• Once you purchase the exam, you must schedule the exam reservation date within 12 months of the purchase.
  • You can take the exam online from the comfort of your home.
  • The exam via available via PSI and is proctored i.e. recording of your desktop screens(s), yourself via your webcam and microphone will be done.
  • You are allowed to use one(1) external monitor if you are using a laptop.

Tips from my exam experience:

  1. Don’t rely on creating yaml files from scratch (referring documentation), use “kubectl” command anywhere/everywhere you can. Except a few tasks, most can be accomplished via the “kubectl” cmdlet, and will help decrease your time per question.
  2. As mentioned in the “Exam Preparation Approach”, bookmark all documentation to have quicker access in the exam.
  3. Bookmark the Kubernetes cheat sheet too, which is under the Kubernetes official documentation and can be referred during the exam.
  4. This is time bound lab exam, don’t get stuck on questions, attempt the easier scoring ones first.
    –  If you think the question has multiple sub-tasks and it will require significant time – flag it and come back to it later.
    –  If you have attempted a question but did not receive the desired results, don’t spend too much time troubleshooting – flag it and come back later.
  5. Check the time on your desktop (Windows or Mac) clock, when the invigilator states the instructions to begin the exam, as the exam does not have a timer going down, instead it has a progress bar from right to left (it becomes challenging in the end not knowing how much time is left) – maybe a feedback of service improvement to CNCF/LF.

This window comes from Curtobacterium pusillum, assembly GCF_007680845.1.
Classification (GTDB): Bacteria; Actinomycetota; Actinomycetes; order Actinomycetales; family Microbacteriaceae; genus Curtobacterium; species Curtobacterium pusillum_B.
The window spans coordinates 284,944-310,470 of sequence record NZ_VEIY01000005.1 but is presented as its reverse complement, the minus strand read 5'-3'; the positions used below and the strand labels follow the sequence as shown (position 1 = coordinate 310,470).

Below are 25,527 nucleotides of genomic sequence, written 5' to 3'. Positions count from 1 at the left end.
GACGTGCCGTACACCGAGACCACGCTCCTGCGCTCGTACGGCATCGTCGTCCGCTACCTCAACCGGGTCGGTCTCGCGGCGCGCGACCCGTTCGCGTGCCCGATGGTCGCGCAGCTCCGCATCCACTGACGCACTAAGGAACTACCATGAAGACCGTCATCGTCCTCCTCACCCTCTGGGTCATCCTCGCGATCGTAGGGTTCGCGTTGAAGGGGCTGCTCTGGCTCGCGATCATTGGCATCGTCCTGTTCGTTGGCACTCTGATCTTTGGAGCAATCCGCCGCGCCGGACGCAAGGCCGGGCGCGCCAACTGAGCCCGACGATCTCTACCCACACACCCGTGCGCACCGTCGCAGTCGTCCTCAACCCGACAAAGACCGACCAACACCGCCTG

6. Use an external monitor if you have one – laptops are fine too but as the exam has multiple panes (see exam user interface here)– the more space you have the better it is for you to read the output of any command you type specially the ones with the flag “-o wide”.
    –  I used my laptop which had an integrated camera to show my room, under and over my desk before beginning the exam. After the invigilator was happy, I plugged in the UCB-C to connect my monitor (of course keeping the invigilator informed about what I was going to do).
  1. The exam is made available to “begin” 15 minutes before the scheduled time – make sure you get everything ready 20 minutes before i.e. restart you system, close all un-necessary apps, etc. as it can sometimes take more than 15 minutes for the invigilator to validate your environment and explain the rules and policies.

I took a few exams last year, mostly via PearsonVUE. Majority of them, I was able to register and take the same day (even with an hour’s time of registration/payment). However, these CNCF/LF exams cannot be taken the same day and requires 24 hours lead time for you to pick a timeslot – keep that in mind as I was a bit bugged down, when I was scheduling the exam getting to know that I had to wait another 24 hours!

Well, that’s it – hope it helps, good luck! and let me know your experience.
Stay tuned for a new blog series on setting up a Kubernetes cluster – coming soon 😊.